I have spent more than 20 years helping people who have been injured aboard cruise lines like Carnival, Royal Caribbean, Princess, Silverseas, and Disney get money for their medical expenses, lost wages, and mental and physical pain and suffering.

Every day our Cruise Ship Injury Lawyers speak with people who have fallen, tripped, slipped, or even have been sexually assaulted while on board a cruise ship. Many of those seeking our help live outside of Florida and are from around the world. Currently we are helping injured passengers from Shanghai to San Diego who believe they have a right to sue their cruise line.

Building Mutual Trust With Your Attorney

I imagine that all the personal injury lawyers in Miami and the relationships they have with their clients are different. For me, the importance of establishing and building an ongoing relationship of trust and respect with my clients is absolutely crucial. Simply put, I have to believe them, I have to like them, and I have to understand them to help them. If I don’t believe, like, and trust them, I cannot win their cases. But the feeling must be mutual. In other words, the people I try to help must believe, trust, and like me. When this does not occur, I cannot win, and those people are simply better served by hiring someone else.

The First Client Meeting

As often as possible, I try to have my initial consultations with potential clients in person. But since most of our clients live outside South Florida or even the United States, it is almost always impractical. In those situations, we try to converse on SKYPE or by Facetime. Yet even that is not always an option–since the majority of our clients are over 65 years old and don’t have laptops or smartphones. And when they are recovering from surgery or broken bones, the last thing they want to do or can do is run down to the Apple Store and buy an iPad.

Without the first interaction and continued periodic face-to-face connections, I am at a distinct disadvantage in assessing and monitoring their recovery and veracity, and it becomes difficult to counsel them meaningfully on the process of suing a cruise company.

I commonly meet my clients in person for the very first time a day or two before they have to testify. This puts us both at a disadvantage since nothing can replace multiple a face-to-face meetings, either virtually or in person over the course of time to build an essential relationship of mutual trust and understanding.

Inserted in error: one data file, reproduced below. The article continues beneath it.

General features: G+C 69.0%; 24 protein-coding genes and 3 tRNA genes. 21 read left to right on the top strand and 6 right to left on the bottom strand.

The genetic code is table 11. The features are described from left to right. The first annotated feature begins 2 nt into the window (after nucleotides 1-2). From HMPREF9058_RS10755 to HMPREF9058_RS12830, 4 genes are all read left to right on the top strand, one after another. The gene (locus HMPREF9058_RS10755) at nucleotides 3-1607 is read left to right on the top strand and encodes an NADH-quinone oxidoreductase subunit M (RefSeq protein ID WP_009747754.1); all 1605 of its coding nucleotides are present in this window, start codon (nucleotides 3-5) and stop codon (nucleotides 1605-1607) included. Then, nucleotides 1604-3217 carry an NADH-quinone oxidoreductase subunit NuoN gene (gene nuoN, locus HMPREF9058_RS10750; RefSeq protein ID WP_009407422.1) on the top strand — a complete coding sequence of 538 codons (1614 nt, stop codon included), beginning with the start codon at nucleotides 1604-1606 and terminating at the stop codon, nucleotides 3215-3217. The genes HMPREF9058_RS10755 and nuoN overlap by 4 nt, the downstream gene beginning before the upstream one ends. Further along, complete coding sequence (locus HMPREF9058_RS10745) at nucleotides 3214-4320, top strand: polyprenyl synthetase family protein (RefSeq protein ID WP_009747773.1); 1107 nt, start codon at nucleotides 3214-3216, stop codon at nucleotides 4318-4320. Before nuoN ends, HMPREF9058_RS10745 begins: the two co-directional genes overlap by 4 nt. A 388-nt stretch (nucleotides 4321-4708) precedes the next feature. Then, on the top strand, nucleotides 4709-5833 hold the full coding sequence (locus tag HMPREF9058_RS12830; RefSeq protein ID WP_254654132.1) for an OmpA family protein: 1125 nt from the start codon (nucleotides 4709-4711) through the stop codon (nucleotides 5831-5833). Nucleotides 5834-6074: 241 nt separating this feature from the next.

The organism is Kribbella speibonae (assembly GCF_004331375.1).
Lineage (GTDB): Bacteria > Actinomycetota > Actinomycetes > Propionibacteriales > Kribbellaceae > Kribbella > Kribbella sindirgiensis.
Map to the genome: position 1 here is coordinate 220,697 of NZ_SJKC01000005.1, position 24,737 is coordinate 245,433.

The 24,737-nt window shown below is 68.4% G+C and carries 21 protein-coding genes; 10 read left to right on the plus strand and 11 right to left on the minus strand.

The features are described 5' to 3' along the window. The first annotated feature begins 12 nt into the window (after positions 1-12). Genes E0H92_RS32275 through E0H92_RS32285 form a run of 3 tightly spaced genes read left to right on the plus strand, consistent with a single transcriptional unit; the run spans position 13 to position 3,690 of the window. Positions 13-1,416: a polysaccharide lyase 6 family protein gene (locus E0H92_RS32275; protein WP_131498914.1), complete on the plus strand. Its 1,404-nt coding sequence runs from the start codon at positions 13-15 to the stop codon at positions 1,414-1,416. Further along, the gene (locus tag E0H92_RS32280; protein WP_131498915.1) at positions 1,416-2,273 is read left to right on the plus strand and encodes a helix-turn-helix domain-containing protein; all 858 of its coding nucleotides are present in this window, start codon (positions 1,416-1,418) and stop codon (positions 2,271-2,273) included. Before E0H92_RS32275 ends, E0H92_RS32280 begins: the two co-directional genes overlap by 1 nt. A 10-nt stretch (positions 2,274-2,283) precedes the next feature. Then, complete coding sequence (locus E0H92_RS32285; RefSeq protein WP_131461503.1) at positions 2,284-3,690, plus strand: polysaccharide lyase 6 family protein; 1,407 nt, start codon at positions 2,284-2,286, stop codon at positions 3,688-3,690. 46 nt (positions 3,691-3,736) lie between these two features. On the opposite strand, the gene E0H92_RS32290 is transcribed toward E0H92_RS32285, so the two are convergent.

Traveling to Miami for Cruise Ship Personal Injury Cases

Most cruise line tickets contain small print that requires every passenger injury lawsuit to be filed in the Southern District of Florida (Miami) Federal Court regardless of where the accident occurred or if the ship, passenger, or crew have ever been to Miami. This can be a startling realization for most people when they learn that they will need to make not one but several expensive and stressful trips to Miami to litigate their claims.

The first visit will be for their “plaintiff’s deposition.” A plaintiff’s deposition is basically an interrogation that occurs under oath in front of a court reporter with the Carnival or RCCL lawyers asking questions ranging from the color of their eyes to naming each and every doctor they have ever seen for any reason. For some of the people we try to help, this process can be a very frightening ordeal. I have sat through literally hundreds if not thousands of plaintiff’s depositions. Without a doubt, the better my client performs in her deposition, the more valuable her case will be to the cruise line’s claims adjuster and to the jury.

A poor deposition performance by a plaintiff can lead to a summary judgment, defense verdict, or–even worse–sanctions and the dismissal of their case. Accordingly, I spend an inordinate amount of time preparing the clients for this stage as it can and often does make or break a personal injury case. It is not uncommon for me to spend days preparing my clients for a deposition that may last only a few hours.

The trust-building nature of our relationship is even more difficult to establish when there are cultural and language differences. I speak fluent Italian and English and enough Arabic and French to get me into trouble. But when I am presented with an injured passenger from China, Romania, or Pakistan, my job is far more challenging. We use interpreters to ensure that the client understands the question as well as that we understand the answer. But it’s just not the same as when we all speak the same language, so in those cases, time is needed. Meals are shared and other tools are used to create what I view as an essential bond.

In our next installment of this series we will look closely at the discovery process, including interrogatories, request for production, and the deposition.


If you want to know more about suing a cruise company, please email me, Spencer Aronfeld, or call my office toll-free at 1-866-597-4529 for a free initial consultation. For more than 20 years I have fought hard to hold cruise companies accountable when they put their profits ahead of their passengers’ safety.